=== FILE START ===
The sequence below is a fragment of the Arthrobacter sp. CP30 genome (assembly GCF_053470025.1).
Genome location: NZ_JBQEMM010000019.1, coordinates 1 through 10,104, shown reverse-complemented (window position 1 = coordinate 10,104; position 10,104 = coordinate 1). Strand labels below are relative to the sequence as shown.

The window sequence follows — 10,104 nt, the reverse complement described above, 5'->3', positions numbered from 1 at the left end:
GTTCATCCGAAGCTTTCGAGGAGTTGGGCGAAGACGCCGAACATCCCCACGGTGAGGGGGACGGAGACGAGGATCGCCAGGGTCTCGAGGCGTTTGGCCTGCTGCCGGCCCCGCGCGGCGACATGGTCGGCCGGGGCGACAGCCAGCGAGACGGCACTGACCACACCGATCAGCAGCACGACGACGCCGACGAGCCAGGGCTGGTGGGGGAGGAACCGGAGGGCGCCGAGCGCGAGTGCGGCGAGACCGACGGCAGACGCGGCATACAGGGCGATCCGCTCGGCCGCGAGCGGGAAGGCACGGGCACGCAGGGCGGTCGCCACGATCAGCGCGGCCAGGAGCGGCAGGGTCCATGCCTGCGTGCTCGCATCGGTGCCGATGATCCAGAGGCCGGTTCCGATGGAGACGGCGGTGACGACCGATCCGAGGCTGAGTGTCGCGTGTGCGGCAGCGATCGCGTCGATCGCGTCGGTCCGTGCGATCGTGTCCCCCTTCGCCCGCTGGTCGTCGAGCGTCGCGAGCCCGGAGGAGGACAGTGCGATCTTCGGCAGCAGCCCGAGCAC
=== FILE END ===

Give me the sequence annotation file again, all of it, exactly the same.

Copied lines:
The sequence below is a fragment of the Arthrobacter sp. CP30 genome (assembly GCF_053470025.1).
Genome location: NZ_JBQEMM010000019.1, coordinates 1 through 10,104, shown reverse-complemented (window position 1 = coordinate 10,104; position 10,104 = coordinate 1). Strand labels below are relative to the sequence as shown.

The window sequence follows — 10,104 nt, the reverse complement described above, 5'->3', positions numbered from 1 at the left end:
GTTCATCCGAAGCTTTCGAGGAGTTGGGCGAAGACGCCGAACATCCCCACGGTGAGGGGGACGGAGACGAGGATCGCCAGGGTCTCGAGGCGTTTGGCCTGCTGCCGGCCCCGCGCGGCGACATGGTCGGCCGGGGCGACAGCCAGCGAGACGGCACTGACCACACCGATCAGCAGCACGACGACGCCGACGAGCCAGGGCTGGTGGGGGAGGAACCGGAGGGCGCCGAGCGCGAGTGCGGCGAGACCGACGGCAGACGCGGCATACAGGGCGATCCGCTCGGCCGCGAGCGGGAAGGCACGGGCACGCAGGGCGGTCGCCACGATCAGCGCGGCCAGGAGCGGCAGGGTCCATGCCTGCGTGCTCGCATCGGTGCCGATGATCCAGAGGCCGGTTCCGATGGAGACGGCGGTGACGACCGATCCGAGGCTGAGTGTCGCGTGTGCGGCAGCGATCGCGTCGATCGCGTCGGTCCGTGCGATCGTGTCCCCCTTCGCCCGCTGGTCGTCGAGCGTCGCGAGCCCGGAGGAGGACAGTGCGATCTTCGGCAGCAGCCCGAGCAC